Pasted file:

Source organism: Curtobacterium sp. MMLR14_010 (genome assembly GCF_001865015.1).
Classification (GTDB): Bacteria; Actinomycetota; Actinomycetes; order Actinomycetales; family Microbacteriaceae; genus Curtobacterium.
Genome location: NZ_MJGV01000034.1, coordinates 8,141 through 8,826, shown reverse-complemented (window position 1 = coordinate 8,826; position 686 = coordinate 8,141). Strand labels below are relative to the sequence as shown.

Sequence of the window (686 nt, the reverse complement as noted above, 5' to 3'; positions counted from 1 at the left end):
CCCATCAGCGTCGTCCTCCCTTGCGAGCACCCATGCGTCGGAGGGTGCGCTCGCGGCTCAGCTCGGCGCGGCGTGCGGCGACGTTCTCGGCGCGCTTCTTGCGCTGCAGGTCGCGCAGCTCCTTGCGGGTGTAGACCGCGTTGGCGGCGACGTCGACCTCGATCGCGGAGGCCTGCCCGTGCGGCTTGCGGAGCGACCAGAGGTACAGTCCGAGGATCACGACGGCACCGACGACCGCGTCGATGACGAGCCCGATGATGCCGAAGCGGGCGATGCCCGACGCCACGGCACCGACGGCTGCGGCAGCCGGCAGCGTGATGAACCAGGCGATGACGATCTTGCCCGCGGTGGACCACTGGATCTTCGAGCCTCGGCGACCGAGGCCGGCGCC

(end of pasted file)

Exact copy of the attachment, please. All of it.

Source organism: Curtobacterium sp. MMLR14_010 (genome assembly GCF_001865015.1).
Classification (GTDB): Bacteria; Actinomycetota; Actinomycetes; order Actinomycetales; family Microbacteriaceae; genus Curtobacterium.
Genome location: NZ_MJGV01000034.1, coordinates 8,141 through 8,826, shown reverse-complemented (window position 1 = coordinate 8,826; position 686 = coordinate 8,141). Strand labels below are relative to the sequence as shown.

Sequence of the window (686 nt, the reverse complement as noted above, 5' to 3'; positions counted from 1 at the left end):
CCCATCAGCGTCGTCCTCCCTTGCGAGCACCCATGCGTCGGAGGGTGCGCTCGCGGCTCAGCTCGGCGCGGCGTGCGGCGACGTTCTCGGCGCGCTTCTTGCGCTGCAGGTCGCGCAGCTCCTTGCGGGTGTAGACCGCGTTGGCGGCGACGTCGACCTCGATCGCGGAGGCCTGCCCGTGCGGCTTGCGGAGCGACCAGAGGTACAGTCCGAGGATCACGACGGCACCGACGACCGCGTCGATGACGAGCCCGATGATGCCGAAGCGGGCGATGCCCGACGCCACGGCACCGACGGCTGCGGCAGCCGGCAGCGTGATGAACCAGGCGATGACGATCTTGCCCGCGGTGGACCACTGGATCTTCGAGCCTCGGCGACCGAGGCCGGCGCC